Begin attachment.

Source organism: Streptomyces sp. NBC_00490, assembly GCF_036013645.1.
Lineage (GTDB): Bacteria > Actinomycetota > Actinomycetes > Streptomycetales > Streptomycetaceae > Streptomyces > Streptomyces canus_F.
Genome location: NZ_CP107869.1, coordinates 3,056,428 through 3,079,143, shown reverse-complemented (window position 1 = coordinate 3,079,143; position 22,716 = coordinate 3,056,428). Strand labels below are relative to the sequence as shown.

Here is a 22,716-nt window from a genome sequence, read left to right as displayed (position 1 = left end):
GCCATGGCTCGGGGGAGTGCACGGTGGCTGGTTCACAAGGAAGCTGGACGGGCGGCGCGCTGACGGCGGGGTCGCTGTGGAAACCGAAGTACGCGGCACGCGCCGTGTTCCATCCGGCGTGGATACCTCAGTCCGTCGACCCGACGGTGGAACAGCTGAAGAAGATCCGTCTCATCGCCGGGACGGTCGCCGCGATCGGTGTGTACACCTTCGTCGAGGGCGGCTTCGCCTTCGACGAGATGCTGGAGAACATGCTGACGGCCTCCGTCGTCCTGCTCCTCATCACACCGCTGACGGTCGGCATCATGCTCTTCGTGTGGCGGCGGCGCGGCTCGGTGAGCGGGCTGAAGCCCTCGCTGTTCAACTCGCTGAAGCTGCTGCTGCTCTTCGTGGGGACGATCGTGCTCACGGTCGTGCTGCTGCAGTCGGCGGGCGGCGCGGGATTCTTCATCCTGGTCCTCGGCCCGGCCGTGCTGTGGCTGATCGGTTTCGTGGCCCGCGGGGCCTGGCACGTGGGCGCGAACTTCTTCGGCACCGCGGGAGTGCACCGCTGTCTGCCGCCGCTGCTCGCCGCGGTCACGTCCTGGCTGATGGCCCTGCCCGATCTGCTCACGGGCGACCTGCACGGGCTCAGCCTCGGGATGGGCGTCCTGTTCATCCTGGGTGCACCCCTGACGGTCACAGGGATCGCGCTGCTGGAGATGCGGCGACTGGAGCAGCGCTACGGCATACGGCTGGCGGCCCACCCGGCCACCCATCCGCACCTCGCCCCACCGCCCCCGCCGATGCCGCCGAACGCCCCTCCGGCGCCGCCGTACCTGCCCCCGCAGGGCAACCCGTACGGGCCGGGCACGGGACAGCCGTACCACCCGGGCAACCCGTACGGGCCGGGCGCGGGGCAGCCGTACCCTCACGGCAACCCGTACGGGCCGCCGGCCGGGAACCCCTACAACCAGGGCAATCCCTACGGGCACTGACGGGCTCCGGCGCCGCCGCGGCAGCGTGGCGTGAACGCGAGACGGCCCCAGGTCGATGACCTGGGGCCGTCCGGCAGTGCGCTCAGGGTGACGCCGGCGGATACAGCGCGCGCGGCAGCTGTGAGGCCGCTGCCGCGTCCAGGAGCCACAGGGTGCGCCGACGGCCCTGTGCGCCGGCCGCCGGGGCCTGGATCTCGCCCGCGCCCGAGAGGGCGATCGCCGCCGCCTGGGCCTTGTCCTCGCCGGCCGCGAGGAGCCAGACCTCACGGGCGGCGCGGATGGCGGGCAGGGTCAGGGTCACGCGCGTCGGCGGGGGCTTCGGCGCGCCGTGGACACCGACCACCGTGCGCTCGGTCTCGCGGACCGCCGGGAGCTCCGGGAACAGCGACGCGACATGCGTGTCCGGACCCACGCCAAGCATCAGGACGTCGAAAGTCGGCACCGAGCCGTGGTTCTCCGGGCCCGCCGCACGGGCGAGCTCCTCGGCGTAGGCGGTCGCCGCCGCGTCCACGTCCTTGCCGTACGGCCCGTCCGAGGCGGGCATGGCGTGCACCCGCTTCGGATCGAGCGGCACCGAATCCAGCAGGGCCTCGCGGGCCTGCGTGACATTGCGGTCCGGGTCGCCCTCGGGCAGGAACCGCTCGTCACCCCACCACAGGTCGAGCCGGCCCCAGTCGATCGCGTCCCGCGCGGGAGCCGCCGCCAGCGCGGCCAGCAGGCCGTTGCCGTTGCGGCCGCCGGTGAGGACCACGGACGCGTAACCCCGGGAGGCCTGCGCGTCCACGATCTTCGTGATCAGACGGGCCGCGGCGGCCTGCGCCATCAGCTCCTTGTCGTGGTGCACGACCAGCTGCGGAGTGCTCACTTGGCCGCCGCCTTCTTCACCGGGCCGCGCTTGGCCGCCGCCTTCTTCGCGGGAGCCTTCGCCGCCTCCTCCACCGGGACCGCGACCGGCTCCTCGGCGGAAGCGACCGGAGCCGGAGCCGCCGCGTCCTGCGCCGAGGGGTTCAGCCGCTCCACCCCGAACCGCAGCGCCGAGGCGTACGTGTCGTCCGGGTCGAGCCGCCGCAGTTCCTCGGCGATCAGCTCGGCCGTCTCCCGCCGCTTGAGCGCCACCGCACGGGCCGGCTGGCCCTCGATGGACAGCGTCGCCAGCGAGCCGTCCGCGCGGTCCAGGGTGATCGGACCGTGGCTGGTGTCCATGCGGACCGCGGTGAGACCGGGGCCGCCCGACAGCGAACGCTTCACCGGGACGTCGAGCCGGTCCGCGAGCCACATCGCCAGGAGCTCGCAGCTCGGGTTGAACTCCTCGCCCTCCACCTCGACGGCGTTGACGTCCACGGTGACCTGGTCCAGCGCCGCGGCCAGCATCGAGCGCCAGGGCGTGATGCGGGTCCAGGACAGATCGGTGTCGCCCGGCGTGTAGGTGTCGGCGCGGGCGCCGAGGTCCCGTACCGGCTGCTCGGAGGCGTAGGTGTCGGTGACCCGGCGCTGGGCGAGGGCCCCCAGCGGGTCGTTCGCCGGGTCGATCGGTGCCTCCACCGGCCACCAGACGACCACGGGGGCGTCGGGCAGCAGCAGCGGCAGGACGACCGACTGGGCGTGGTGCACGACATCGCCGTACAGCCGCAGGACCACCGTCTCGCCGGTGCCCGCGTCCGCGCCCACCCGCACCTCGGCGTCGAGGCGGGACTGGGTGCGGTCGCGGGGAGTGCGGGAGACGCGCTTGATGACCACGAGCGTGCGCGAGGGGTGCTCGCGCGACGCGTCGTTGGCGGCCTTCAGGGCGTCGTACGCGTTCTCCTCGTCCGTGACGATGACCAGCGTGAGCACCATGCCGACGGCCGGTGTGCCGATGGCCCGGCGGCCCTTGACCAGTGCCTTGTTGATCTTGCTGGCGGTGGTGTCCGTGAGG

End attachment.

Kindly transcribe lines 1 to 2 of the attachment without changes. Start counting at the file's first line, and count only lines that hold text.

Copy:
Source organism: Streptomyces sp. NBC_00490, assembly GCF_036013645.1.
Lineage (GTDB): Bacteria > Actinomycetota > Actinomycetes > Streptomycetales > Streptomycetaceae > Streptomyces > Streptomyces canus_F.